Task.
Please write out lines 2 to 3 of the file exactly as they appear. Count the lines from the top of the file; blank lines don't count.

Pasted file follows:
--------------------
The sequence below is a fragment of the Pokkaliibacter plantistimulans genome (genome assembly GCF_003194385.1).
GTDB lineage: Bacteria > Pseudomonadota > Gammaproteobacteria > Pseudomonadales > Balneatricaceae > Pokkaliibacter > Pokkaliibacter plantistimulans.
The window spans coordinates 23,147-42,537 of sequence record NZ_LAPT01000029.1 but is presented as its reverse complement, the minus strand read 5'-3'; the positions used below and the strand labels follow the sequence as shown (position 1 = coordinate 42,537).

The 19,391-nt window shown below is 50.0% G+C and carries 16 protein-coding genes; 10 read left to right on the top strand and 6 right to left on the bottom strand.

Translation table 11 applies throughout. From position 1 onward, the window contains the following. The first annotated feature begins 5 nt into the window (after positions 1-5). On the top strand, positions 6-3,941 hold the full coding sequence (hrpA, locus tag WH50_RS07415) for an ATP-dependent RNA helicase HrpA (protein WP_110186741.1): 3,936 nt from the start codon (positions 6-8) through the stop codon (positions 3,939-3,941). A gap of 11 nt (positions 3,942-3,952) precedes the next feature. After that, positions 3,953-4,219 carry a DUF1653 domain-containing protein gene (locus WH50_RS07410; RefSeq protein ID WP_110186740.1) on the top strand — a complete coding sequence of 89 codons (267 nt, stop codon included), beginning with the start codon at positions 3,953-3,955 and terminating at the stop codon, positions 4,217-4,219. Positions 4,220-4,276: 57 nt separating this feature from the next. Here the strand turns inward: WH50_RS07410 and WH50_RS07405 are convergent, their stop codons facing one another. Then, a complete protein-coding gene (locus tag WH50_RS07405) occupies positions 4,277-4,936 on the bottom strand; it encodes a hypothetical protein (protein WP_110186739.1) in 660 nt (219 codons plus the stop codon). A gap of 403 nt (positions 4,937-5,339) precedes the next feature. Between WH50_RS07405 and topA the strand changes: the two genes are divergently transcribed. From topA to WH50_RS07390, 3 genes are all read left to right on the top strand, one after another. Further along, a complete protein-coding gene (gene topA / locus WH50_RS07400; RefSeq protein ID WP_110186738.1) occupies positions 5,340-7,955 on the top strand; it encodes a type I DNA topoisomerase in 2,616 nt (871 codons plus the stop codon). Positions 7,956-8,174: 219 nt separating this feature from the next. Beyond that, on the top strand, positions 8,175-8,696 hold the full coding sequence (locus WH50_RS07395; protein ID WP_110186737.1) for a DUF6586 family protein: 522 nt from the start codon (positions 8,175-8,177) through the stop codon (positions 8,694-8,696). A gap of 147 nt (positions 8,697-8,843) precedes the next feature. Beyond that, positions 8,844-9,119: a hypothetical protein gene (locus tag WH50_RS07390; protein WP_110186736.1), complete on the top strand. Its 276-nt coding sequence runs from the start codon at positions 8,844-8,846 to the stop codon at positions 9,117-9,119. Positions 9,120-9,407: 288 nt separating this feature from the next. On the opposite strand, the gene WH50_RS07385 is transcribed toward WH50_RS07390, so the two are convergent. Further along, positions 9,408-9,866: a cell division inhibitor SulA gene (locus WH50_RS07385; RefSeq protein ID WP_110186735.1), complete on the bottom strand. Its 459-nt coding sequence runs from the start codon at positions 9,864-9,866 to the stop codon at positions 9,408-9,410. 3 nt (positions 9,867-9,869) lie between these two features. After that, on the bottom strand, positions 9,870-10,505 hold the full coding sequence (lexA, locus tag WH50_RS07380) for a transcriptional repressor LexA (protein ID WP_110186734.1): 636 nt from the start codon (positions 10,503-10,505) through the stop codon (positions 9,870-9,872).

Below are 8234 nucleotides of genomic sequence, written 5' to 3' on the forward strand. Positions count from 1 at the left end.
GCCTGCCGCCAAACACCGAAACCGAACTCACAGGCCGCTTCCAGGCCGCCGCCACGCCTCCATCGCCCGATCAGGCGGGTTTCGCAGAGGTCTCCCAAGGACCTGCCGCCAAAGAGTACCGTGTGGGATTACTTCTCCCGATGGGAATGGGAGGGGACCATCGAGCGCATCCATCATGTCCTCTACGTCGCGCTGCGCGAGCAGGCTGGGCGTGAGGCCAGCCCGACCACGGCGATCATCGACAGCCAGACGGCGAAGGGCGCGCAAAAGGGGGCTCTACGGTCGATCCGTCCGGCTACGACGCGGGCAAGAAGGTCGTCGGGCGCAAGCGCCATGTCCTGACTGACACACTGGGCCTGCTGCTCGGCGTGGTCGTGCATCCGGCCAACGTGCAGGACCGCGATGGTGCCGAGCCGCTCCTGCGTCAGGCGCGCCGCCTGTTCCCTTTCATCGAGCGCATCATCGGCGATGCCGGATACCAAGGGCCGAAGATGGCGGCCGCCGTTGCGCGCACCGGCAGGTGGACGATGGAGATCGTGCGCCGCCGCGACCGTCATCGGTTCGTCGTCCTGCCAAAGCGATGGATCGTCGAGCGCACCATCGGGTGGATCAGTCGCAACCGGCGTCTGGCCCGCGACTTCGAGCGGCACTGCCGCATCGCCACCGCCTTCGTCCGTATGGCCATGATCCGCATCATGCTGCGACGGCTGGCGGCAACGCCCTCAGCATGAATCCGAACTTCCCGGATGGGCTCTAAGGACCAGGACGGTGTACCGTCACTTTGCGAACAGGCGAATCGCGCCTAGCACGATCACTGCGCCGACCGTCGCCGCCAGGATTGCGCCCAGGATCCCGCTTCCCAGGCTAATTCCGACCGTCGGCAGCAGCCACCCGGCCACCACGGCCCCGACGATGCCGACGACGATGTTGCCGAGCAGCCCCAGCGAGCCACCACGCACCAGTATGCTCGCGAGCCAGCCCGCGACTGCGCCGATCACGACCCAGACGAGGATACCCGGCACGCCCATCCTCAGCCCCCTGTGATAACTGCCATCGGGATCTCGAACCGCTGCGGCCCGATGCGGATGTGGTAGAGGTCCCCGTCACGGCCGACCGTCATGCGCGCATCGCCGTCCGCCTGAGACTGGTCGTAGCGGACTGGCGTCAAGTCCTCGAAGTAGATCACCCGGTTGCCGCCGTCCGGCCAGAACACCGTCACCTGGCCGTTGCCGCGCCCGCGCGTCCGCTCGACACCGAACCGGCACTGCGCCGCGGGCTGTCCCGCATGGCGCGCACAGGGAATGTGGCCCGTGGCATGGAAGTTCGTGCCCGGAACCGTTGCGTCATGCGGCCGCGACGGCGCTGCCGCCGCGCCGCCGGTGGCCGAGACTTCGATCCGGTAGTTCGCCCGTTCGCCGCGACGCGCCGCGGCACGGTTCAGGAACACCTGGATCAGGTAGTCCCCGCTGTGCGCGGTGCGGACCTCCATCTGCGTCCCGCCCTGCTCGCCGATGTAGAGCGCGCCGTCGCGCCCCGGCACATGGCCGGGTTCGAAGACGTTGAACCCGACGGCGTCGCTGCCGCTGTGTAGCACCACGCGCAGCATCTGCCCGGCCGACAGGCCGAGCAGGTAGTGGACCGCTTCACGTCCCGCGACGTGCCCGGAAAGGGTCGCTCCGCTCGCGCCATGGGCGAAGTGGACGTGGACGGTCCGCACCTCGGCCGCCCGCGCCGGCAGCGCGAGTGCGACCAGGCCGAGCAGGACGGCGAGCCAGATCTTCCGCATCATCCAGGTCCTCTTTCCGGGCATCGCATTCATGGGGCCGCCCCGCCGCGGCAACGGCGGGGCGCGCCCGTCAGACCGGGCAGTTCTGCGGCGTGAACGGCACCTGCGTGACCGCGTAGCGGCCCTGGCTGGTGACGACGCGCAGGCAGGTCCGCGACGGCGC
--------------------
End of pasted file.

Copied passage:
GTDB lineage: Bacteria > Pseudomonadota > Gammaproteobacteria > Pseudomonadales > Balneatricaceae > Pokkaliibacter > Pokkaliibacter plantistimulans.
The window spans coordinates 23,147-42,537 of sequence record NZ_LAPT01000029.1 but is presented as its reverse complement, the minus strand read 5'-3'; the positions used below and the strand labels follow the sequence as shown (position 1 = coordinate 42,537).